Jan 1, 2011 at 6:43 pm #1267170
@sixguns01Locale: Somewhere. Probably lost.
Anyone with experience using these? Looking to get one of these for next season.Jan 1, 2011 at 6:49 pm #1679599
I have experience with big ones, but I suspect that you are looking for something small. Some of the small ones are OK, but their output wattage is so low that you have to spend a lot of sun time trying to recharge some ordinary batteries. Medium size flexible ones that roll up are better, but they weigh more. Before you start looking, you need to have a firm grasp on the power you need for portable devices.
–B.G.–Jan 1, 2011 at 6:51 pm #1679600
@sixguns01Locale: Somewhere. Probably lost.
Using it for an iPhone or iPod.Jan 1, 2011 at 7:01 pm #1679603
Ben 2 WorldBPL Member
@ben2worldLocale: So Cal
I think they are more useful in a base camp type set up where the solar charger can sit for hours under the sun — without shade and without risk of theft. OTOH, if you are thinking about hanging the charger off your backpack while you hike — that will be very much suboptimal. Also, as "sexy" as solar charging might be, methinks rechargeable batteries are the way to go for all but the longest trips.Jan 1, 2011 at 7:02 pm #1679604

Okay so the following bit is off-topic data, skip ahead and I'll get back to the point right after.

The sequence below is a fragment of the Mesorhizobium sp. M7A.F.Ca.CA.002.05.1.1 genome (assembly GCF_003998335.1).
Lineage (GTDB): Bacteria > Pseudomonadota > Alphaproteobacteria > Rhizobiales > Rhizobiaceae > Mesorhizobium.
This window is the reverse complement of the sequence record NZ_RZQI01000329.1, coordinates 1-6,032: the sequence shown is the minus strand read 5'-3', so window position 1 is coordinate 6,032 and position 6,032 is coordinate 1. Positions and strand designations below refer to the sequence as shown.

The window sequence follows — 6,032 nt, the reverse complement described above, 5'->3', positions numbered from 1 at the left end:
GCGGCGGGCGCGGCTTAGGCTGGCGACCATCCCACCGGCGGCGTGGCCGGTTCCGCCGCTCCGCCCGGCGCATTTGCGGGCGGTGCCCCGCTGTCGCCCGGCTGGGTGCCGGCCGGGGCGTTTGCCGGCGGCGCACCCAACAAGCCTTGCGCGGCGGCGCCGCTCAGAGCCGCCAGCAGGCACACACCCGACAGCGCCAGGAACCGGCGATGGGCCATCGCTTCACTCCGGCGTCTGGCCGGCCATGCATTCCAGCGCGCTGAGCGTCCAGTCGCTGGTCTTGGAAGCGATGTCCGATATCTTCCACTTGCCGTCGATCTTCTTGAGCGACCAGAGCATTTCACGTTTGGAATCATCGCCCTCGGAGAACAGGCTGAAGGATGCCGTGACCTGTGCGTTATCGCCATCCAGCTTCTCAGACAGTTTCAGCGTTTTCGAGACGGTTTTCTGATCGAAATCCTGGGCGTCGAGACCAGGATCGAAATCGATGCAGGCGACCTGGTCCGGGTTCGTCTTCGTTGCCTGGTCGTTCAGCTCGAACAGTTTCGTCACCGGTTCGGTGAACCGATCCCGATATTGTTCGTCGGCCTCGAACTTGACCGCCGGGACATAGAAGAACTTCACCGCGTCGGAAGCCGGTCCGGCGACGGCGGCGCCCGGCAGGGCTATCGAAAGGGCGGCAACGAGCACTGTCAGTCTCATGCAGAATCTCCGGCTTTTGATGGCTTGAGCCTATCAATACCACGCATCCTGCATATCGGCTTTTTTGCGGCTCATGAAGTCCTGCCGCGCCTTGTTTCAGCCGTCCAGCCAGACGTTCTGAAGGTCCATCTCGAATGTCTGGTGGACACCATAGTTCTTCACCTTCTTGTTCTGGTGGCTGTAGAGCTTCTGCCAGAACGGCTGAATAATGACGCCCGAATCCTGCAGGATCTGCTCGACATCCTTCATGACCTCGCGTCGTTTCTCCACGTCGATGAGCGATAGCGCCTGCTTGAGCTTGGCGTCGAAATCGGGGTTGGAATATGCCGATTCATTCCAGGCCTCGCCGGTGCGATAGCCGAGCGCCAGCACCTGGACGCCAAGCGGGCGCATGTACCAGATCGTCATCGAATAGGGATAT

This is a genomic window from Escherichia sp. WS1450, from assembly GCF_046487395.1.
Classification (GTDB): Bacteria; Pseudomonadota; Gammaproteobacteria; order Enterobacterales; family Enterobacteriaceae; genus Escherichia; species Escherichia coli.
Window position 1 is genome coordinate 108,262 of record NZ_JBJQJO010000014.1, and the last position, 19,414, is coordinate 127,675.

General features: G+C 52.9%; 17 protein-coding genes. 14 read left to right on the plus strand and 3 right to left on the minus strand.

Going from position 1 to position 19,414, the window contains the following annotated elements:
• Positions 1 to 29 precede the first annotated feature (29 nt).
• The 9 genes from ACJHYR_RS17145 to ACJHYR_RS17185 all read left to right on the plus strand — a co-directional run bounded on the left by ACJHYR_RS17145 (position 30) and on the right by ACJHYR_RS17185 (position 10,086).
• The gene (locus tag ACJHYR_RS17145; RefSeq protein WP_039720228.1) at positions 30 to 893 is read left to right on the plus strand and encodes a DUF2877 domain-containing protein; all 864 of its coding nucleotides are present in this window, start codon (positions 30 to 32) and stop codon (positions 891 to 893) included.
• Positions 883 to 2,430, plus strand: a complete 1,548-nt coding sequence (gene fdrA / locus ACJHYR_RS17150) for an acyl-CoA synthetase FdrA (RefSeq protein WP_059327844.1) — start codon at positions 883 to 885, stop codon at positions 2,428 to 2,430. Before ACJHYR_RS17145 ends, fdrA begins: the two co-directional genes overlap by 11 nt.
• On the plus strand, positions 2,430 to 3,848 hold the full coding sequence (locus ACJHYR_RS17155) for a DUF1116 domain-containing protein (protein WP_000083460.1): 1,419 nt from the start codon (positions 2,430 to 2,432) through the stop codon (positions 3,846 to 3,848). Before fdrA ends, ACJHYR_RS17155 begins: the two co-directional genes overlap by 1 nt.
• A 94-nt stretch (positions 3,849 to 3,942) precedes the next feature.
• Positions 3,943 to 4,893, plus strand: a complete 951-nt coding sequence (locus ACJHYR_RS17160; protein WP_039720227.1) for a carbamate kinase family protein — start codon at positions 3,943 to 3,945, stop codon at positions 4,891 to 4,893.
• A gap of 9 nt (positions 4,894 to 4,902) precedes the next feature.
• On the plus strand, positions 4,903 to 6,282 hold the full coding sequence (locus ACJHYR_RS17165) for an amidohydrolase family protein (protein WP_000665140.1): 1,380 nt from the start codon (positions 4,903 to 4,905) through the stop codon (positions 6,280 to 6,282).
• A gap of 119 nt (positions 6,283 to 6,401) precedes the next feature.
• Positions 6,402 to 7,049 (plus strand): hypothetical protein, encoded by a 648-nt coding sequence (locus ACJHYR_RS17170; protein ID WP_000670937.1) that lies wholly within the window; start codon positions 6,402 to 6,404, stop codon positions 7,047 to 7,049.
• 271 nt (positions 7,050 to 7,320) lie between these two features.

You will need to know how much power you need for an iPhone or iPod.
That means volts and amperage, and for how much time per day.
–B.G.–Jan 1, 2011 at 7:07 pm #1679606
I agree with Ben. You can use a small solar charger hung off the back of your backpack if you are headed north. However, few have much power output, so you might have to "solar charge" for lots of hours to power up some load for a very short period. The places where the medium size ones work best is someplace like Everest Base Camp where you carry it in once and set it up, then use it a lot for a month or more, then roll it up and carry it out once.